Restaurant News

First Look at ERA

The bar area on the main floor isn't quite finished yet, nor has all the art been hung from the eggshell-white walls at ERA (809 Congress, 713-225-1066), but the four pizzas that arrived at our table last night looked as if they'd come from a long-open kitchen staffed with old pros.

In a way, that's the case at ERA, the new pizza and sandwich restaurant on Market Square in downtown. One of the two new restaurants that are sandwiching Les Givral's Kahve -- the other being Convey, a conveyor belt sushi joint -- it's the kind of casual yet sleek restaurant that should be an instant hit once it has its grand opening. Because if anyone knows how to throw a pizza, it's ERA's kitchen manned by a Pink's Pizza ex-pat.

The pizzas (18 total, all of them "personal" size and costing $8.32) have funny names, from the Salvador Dali Lama to the Purple Rain, names which hint at the unusual ingredients that make up a tapestry of various ethnic cuisines: a Cuban-inspired pizza called the Castro, a Greek-inspired pizza called the Apollonia. The sandwich selection, while smaller, is similarly themed.

And while it may seem like these pizza names are gimmicky, the solidly constructed pizzas themselves show that the food isn't hiding behind any cutesy cleverness. This is good stuff.

To be clear, however, it's fans of Pink's Pizza (and the softer, doughier crust that's found at some other Pink's competitors) who will love ERA -- it's basically the same stuff. And those same fans will likely already be used to some of the more "creative" ingredients that Pink's is famous for, toppings like apples, cranberries and ricotta cheese.

Over at the Chronicle, Greg Morago just wrote a fabulous piece about the rise of high-quality pizza restaurants in Houston. "Some of Houston's most popular chefs are turning into hip pizzaiolis as the city experiences something of a pizza renaissance. It's time to chow down in pizzatown," wrote Morago. And although ERA wasn't mentioned in the piece, I'd add it to Morago's list of great up-and-coming pizza places featuring less-than-mainstream toppings.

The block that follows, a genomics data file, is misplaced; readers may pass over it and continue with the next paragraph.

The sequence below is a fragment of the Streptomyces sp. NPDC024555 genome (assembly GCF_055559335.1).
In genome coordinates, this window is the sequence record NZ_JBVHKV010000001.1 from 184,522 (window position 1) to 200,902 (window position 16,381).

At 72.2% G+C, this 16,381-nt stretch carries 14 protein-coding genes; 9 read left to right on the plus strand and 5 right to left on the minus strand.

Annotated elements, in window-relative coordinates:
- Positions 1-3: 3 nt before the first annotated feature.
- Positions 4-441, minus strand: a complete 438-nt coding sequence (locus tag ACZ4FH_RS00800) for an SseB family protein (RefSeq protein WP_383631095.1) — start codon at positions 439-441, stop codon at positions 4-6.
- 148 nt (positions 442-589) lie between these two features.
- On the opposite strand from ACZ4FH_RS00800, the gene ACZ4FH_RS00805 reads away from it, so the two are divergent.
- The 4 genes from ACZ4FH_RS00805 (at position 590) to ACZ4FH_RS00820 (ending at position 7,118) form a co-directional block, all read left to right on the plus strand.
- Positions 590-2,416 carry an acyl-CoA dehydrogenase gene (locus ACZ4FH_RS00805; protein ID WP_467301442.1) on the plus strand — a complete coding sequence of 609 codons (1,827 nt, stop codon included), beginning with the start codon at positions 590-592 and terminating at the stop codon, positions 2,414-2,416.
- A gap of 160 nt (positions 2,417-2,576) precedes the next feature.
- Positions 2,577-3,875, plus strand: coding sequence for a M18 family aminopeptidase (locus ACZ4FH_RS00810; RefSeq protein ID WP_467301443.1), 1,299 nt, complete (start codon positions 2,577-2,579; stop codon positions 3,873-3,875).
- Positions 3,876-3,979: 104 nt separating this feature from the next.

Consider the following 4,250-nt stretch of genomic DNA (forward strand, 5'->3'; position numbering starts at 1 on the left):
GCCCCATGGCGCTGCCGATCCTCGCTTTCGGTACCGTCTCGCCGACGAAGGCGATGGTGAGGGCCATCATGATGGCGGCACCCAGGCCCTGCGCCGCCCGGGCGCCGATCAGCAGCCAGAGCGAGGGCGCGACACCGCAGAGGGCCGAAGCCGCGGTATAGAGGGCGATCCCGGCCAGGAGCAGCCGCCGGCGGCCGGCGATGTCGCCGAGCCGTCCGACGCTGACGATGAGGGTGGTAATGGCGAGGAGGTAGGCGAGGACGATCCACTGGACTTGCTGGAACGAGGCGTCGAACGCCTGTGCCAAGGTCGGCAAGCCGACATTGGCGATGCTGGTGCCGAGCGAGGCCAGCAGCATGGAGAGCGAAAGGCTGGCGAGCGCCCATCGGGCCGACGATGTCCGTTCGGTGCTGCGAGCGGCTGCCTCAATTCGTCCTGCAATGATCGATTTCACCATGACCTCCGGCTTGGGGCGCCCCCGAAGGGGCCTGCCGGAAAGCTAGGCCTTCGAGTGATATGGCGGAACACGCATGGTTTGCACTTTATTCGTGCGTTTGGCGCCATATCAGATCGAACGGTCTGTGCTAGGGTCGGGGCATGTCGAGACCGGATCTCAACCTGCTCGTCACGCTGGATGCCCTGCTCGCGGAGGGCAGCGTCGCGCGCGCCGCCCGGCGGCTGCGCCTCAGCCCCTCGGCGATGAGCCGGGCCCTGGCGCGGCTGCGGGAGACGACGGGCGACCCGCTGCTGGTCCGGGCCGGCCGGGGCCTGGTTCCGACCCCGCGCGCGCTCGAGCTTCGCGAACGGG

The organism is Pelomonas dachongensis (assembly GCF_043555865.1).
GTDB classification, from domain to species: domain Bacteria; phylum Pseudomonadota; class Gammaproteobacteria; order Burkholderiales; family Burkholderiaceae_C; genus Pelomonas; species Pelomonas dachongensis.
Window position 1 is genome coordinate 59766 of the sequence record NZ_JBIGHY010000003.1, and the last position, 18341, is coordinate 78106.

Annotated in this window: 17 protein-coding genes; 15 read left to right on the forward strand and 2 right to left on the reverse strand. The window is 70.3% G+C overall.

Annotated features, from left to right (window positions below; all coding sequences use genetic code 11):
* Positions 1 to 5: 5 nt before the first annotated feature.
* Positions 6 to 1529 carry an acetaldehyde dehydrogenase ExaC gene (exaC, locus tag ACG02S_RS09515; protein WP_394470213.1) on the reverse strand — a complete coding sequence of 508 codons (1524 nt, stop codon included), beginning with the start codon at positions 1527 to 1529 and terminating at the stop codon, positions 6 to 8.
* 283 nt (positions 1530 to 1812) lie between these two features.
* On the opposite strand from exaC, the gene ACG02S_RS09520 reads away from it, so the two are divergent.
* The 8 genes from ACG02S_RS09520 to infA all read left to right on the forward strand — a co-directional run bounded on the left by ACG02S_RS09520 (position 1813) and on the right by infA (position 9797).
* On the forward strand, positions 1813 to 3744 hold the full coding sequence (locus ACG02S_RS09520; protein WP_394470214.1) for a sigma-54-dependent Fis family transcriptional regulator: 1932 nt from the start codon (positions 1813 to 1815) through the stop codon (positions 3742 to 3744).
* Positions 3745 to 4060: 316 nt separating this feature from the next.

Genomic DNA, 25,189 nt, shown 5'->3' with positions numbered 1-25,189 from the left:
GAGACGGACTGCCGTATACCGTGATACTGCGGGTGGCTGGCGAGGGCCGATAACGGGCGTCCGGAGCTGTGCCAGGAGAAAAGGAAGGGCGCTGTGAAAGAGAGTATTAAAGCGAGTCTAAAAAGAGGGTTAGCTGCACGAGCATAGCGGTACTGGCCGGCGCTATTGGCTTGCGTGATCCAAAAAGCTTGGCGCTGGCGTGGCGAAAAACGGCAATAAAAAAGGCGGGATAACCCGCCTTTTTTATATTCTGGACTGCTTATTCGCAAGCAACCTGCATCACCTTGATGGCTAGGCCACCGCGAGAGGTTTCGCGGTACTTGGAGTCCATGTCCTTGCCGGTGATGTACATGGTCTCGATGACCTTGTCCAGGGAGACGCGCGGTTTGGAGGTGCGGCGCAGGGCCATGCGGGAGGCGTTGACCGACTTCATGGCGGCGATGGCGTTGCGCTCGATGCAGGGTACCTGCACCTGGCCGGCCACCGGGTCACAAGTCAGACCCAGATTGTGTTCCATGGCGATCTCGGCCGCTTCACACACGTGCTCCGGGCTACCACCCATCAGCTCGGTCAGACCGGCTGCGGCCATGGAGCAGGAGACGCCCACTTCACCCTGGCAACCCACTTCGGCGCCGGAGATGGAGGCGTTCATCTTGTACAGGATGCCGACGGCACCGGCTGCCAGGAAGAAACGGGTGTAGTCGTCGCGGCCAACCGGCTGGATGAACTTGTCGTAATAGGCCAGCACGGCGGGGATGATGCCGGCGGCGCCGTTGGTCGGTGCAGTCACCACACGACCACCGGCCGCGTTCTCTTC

The Castro I ordered was my favorite of the evening, showcasing those unusual pizza ingredients with flair: thin slices of roasted pork, fried plantains and queso blanco on top of a slightly spicy marinara sauce. My dining companion's Chupacabra, with fresh spinach, cream sauce, mozzarella, herbed goat cheese and one fat garlic-marinated shrimp per slice, was also stunningly good. Stunning because there was no leftover moisture, no ugly sog, from the spinach leaves that covered the pizza like a layer of kudzu. I'm guessing they pre-cook the spinach ahead of time to get the excess water out, a smart move.

It's these little touches from old pros that will help ERA succeed. The chic interior with its low ceilings and inviting staff won't hurt, either. And if the full name of the restaurant is to be believed -- Entertainment Restaurant Air -- the eventual live music venue and balcony upstairs could be an additional boon...or fizzle, depending on fickle downtown patrons.

Entertainment venue aside, I'm excited to see restaurants like ERA, Convey and Niko Niko's opening along Market Square. Along with more established places like Treebeard's, Warren's, La Carafe and Les Givral's, this is the shot in the arm that the area needs -- enjoyable, casual restaurants with solid food that's just different enough to draw people up from the tunnels for lunch and into the city for dinner.

Pro-Tips: Parking is free downtown after 6 p.m. and ERA is counter service-only for now. Six beer taps will soon be installed, and the full bar should be up and running within the month.

Follow Eating Our Words on Facebook and on Twitter @EatingOurWords

KEEP THE HOUSTON PRESS FREE... Since we started the Houston Press, it has been defined as the free, independent voice of Houston, and we'd like to keep it that way. With local media under siege, it's more important than ever for us to rally support behind funding our local journalism. You can help by participating in our "I Support" program, allowing us to keep offering readers access to our incisive coverage of local news, food and culture with no paywalls.
Katharine Shilcutt